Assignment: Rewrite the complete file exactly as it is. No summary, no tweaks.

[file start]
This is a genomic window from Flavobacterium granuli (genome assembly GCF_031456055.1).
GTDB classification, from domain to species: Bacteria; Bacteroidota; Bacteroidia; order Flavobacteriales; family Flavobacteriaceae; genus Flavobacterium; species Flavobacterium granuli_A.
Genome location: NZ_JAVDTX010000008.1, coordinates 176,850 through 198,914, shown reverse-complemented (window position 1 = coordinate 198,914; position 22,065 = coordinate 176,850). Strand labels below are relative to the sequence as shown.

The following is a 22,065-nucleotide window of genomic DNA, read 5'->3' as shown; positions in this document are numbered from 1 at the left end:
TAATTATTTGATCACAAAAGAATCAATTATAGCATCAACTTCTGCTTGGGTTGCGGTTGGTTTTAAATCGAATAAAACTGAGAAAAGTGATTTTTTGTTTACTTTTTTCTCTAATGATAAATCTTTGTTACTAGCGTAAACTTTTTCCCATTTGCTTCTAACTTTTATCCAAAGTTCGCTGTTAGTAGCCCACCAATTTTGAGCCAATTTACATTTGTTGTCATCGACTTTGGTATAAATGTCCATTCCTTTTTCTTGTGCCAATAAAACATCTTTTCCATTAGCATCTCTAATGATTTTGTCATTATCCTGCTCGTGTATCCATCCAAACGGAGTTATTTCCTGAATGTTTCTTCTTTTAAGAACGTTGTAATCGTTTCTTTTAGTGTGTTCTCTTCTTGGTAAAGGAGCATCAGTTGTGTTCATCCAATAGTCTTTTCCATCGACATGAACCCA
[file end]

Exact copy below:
This is a genomic window from Flavobacterium granuli (genome assembly GCF_031456055.1).
GTDB classification, from domain to species: Bacteria; Bacteroidota; Bacteroidia; order Flavobacteriales; family Flavobacteriaceae; genus Flavobacterium; species Flavobacterium granuli_A.
Genome location: NZ_JAVDTX010000008.1, coordinates 176,850 through 198,914, shown reverse-complemented (window position 1 = coordinate 198,914; position 22,065 = coordinate 176,850). Strand labels below are relative to the sequence as shown.

The following is a 22,065-nucleotide window of genomic DNA, read 5'->3' as shown; positions in this document are numbered from 1 at the left end:
TAATTATTTGATCACAAAAGAATCAATTATAGCATCAACTTCTGCTTGGGTTGCGGTTGGTTTTAAATCGAATAAAACTGAGAAAAGTGATTTTTTGTTTACTTTTTTCTCTAATGATAAATCTTTGTTACTAGCGTAAACTTTTTCCCATTTGCTTCTAACTTTTATCCAAAGTTCGCTGTTAGTAGCCCACCAATTTTGAGCCAATTTACATTTGTTGTCATCGACTTTGGTATAAATGTCCATTCCTTTTTCTTGTGCCAATAAAACATCTTTTCCATTAGCATCTCTAATGATTTTGTCATTATCCTGCTCGTGTATCCATCCAAACGGAGTTATTTCCTGAATGTTTCTTCTTTTAAGAACGTTGTAATCGTTTCTTTTAGTGTGTTCTCTTCTTGGTAAAGGAGCATCAGTTGTGTTCATCCAATAGTCTTTTCCATCGACATGAACCCA